Brave Charlotte by Anu Stohner and Henrike Wilson
|Brave Charlotte by Anu Stohner and Henrike Wilson|
|Category: For Sharing|
|Reviewer: Claire Storey|
|Summary: Charlotte is one of a kind: a sheep with a mind of her own and a daring bravery that has the other sheep worried. Right from the start Charlotte was different, rather than hanging around her mother like the other sheep she was off on adventures, climbing trees, crossing streams and ignoring Jack the sheep dog. The language is well-suited to early readers and certainly up for sharing with younger children. It lacks some of the sing-song qualities that have become increasingly popular again of late and as such is probably not a book that will be requested night after night.|
|Buy? Maybe||Borrow? Maybe|
|Pages: 32||Date: February 2007|
|Publisher: Bloomsbury Publishing PLC|
Charlotte is one of a kind: a sheep with a mind of her own and a daring bravery that has the other sheep worried. Right from the start Charlotte was different, rather than hanging around her mother like the other sheep she was off on adventures, climbing trees, crossing streams and ignoring Jack the sheep dog. We follow Charlotte as her escapades get more and more daring and dangerous through to the point where Charlotte's bravery is turned to good use as she helps rescue the shepherd when he breaks his leg.
Brave Charlotte is a collaboration between author Anu Stohner and illustrator Henrike Wilson and is a translated text. Given that it is not primarily an English text, the language is well-suited to early readers and certainly up for sharing with younger children. It lacks some of the sing-song qualities that have become increasingly popular again of late and as such is probably not a book that will be requested night after night.
The illustrations are, in the main, very good. I really warmed to a cuddly Charlotte and felt that the characters of the sheep came through quite well. As the story takes Charlotte on adventures through the night many of the pictures are fairly dark and on one spread this results in black text on a grey background which I found quite hard on the eyes. Elsewhere in the text a dark background results in white text so it's not an issue.
My main issue with the book is the situations in which Charlotte finds herself. Although it is unclear whether Charlotte is a child or an adult she is the character that the reader is asked to identify with. Although many of Charlotte's exploits are innoccuous (climbing mountains or trees) many are, in my opinon, a little less so. Charlotte's behaviour is touted as bravery but whilst it might seem brave to swim in a fast running stream and cross a fast, busy road, I don't really think that this is the kind of bravery I want to promote to my son. If Charlotte is brave how do I say that it's dangerous and that dangerous situations are not simply overcome by bravery? Similarly, a lift is accepted from a passing stranger - whatever happened to "Stranger Danger"? Coupled with Charlotte ignoring the shepherd and the tsk, tsk's of the older sheep the message that I took from thebook is not, I think, what was intended.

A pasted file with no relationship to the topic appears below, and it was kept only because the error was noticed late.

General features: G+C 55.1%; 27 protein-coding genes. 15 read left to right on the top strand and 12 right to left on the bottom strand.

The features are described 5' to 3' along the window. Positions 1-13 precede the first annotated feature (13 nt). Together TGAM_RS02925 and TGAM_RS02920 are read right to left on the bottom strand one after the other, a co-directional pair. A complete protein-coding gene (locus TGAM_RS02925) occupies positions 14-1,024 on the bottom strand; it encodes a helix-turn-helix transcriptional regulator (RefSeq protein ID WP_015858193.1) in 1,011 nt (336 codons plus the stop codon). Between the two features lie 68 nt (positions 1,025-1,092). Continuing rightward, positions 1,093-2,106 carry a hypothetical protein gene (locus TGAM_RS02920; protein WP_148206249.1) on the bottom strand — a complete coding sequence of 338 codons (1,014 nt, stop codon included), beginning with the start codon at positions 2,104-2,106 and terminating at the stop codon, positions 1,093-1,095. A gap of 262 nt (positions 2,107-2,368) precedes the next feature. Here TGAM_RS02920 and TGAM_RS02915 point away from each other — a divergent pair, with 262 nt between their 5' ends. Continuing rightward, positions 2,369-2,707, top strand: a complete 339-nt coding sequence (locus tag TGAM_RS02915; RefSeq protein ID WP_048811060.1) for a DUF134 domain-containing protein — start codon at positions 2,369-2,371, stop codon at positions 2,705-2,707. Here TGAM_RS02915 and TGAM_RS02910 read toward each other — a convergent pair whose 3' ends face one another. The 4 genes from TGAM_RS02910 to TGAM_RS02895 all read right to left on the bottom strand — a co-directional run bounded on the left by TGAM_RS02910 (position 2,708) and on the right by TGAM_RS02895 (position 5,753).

The idea behind this book is sound but its execution lets it down rather. The text is predominantly good but, for my liking, a couple of the situations are inappropriate. Perhaps over-caution on my part and, undoubtedly, the feeling that one is left with at the end of the book is, I think, the intended message; that by being brave you can help people and age or size is no barrier to that.
Better examples of bravery and breaking from the mould can be found in books such as The Gruffalo by Julia Donaldson or, if it's sheep you're after then Jackie Frecn's Pete the Sheep might be a better bet.
With thanks to the publishers, Bloomsbury for sending the book.
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You can read more book reviews or buy Brave Charlotte by Anu Stohner and Henrike Wilson at Amazon.com.
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Isn't Charlotte a grown up sheep though? Don't adults accomplish big acts of derring do to save others? I'd see what you mean if she was a lamb but she's a sheep, right?
I'd miss sing-song rhythm in the text as this certainly looks like one for the littler of little ones going by the illustrations. The pictures are also maybe just a little bit too pretty for me.
Also, I tend to prefer the more anarchic picture books, as children's lives are SO proscribed, I think they definitely need somewhere where rules can be safely broken and books are that place. I also think they can distinguish fantasy considerably better than most of us realise.
I think I'd like the things you dislike about this book and dislike the things you liked!
Point taken Jill. I don't think it's clear how "old" Charlotte is, but she's the character the reader is asked to identify with, hence my caution.
I guess, as with any book, an adult's eye is needed to see where an explanation might be required if the child sees fit to act in a manner we do not like.